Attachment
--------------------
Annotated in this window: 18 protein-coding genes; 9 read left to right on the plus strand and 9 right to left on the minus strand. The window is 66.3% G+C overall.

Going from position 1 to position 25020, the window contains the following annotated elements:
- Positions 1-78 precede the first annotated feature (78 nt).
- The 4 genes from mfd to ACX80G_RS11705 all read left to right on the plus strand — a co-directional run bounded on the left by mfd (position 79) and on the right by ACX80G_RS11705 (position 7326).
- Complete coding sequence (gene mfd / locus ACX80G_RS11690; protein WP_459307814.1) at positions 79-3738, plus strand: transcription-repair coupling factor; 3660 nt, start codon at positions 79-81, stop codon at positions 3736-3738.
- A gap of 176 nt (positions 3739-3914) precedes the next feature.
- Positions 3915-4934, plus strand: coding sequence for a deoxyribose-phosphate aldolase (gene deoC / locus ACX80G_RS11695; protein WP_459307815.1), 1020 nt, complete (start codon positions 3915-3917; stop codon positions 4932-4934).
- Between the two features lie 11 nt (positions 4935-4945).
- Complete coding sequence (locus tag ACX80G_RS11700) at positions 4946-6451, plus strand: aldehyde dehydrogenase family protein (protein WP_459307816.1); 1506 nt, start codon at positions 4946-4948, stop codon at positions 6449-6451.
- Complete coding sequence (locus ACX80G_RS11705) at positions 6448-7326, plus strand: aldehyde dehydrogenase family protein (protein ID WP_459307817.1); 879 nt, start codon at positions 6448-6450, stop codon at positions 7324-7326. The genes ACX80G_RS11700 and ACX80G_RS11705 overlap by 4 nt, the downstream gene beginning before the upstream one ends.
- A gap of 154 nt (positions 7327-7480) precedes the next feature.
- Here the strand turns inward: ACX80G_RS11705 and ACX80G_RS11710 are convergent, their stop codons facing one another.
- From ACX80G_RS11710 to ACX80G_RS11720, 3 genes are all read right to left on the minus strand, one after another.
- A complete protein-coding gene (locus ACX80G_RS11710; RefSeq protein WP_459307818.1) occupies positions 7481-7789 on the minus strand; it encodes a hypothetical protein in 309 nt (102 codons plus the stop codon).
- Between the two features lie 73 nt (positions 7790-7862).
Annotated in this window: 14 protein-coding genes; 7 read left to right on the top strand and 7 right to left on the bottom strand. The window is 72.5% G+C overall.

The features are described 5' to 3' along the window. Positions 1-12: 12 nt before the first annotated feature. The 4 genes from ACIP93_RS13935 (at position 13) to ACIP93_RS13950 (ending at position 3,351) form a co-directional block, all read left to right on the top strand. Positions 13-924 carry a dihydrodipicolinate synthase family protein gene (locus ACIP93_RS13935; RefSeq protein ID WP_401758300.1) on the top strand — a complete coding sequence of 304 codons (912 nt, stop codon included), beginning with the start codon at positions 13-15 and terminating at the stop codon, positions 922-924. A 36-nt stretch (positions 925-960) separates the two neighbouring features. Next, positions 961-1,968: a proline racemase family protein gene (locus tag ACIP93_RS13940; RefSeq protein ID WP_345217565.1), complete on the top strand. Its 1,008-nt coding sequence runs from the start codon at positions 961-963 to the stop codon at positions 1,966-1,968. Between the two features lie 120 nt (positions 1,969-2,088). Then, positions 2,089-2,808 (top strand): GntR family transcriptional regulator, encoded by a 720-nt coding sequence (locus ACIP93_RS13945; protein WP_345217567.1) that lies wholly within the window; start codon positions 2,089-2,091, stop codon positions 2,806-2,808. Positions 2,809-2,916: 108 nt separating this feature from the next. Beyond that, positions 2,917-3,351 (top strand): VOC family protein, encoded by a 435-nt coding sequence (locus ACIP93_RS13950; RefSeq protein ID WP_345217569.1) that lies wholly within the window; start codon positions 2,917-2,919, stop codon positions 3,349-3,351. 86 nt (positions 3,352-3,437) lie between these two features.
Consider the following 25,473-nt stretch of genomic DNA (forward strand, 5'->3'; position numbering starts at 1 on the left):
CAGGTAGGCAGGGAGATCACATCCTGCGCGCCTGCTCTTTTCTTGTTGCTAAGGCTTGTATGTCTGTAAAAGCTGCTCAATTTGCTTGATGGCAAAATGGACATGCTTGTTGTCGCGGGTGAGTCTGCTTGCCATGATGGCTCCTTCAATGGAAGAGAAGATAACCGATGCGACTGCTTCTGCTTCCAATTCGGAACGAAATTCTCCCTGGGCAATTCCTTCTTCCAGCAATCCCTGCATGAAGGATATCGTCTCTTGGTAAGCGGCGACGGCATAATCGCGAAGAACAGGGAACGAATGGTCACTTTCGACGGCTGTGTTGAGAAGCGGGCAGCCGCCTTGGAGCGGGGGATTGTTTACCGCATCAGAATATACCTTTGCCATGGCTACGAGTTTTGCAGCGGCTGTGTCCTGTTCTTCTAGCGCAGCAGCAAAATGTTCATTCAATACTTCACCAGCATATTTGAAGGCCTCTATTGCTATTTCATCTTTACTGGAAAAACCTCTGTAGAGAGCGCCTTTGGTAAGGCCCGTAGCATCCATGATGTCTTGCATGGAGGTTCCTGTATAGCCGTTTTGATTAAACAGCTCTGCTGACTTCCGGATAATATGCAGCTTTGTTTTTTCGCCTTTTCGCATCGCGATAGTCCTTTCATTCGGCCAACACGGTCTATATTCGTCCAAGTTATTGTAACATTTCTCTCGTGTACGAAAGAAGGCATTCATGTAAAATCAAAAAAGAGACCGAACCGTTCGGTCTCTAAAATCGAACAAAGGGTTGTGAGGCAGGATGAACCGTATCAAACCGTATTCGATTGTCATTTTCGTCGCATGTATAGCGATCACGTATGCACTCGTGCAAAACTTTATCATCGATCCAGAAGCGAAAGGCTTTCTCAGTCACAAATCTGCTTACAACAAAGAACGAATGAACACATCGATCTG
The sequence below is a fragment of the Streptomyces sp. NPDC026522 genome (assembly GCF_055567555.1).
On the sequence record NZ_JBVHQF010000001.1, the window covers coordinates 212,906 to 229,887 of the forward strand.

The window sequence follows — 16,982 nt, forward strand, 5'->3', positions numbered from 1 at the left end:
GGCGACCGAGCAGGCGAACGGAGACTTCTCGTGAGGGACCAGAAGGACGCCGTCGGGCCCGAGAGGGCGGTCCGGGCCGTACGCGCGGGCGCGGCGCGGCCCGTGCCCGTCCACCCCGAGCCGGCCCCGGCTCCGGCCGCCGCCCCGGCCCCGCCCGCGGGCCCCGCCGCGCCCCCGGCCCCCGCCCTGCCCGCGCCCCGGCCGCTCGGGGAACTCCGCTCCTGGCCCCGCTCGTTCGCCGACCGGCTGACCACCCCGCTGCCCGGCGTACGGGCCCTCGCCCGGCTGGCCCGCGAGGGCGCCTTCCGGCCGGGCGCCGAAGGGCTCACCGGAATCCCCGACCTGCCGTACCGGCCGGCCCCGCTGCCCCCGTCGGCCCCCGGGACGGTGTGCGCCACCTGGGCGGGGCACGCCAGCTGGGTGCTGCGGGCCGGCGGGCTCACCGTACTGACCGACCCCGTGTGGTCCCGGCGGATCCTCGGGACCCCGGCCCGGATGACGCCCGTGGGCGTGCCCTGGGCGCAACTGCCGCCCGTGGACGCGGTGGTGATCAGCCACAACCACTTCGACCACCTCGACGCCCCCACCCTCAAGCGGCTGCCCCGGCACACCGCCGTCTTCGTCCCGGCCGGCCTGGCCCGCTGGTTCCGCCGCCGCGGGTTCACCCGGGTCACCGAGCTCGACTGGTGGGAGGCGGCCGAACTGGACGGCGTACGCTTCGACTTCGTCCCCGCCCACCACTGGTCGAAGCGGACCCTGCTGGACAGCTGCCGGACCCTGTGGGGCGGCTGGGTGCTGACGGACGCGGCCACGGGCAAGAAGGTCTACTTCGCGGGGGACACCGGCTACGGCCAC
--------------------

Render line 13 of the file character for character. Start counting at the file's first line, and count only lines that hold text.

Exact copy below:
- From ACX80G_RS11710 to ACX80G_RS11720, 3 genes are all read right to left on the minus strand, one after another.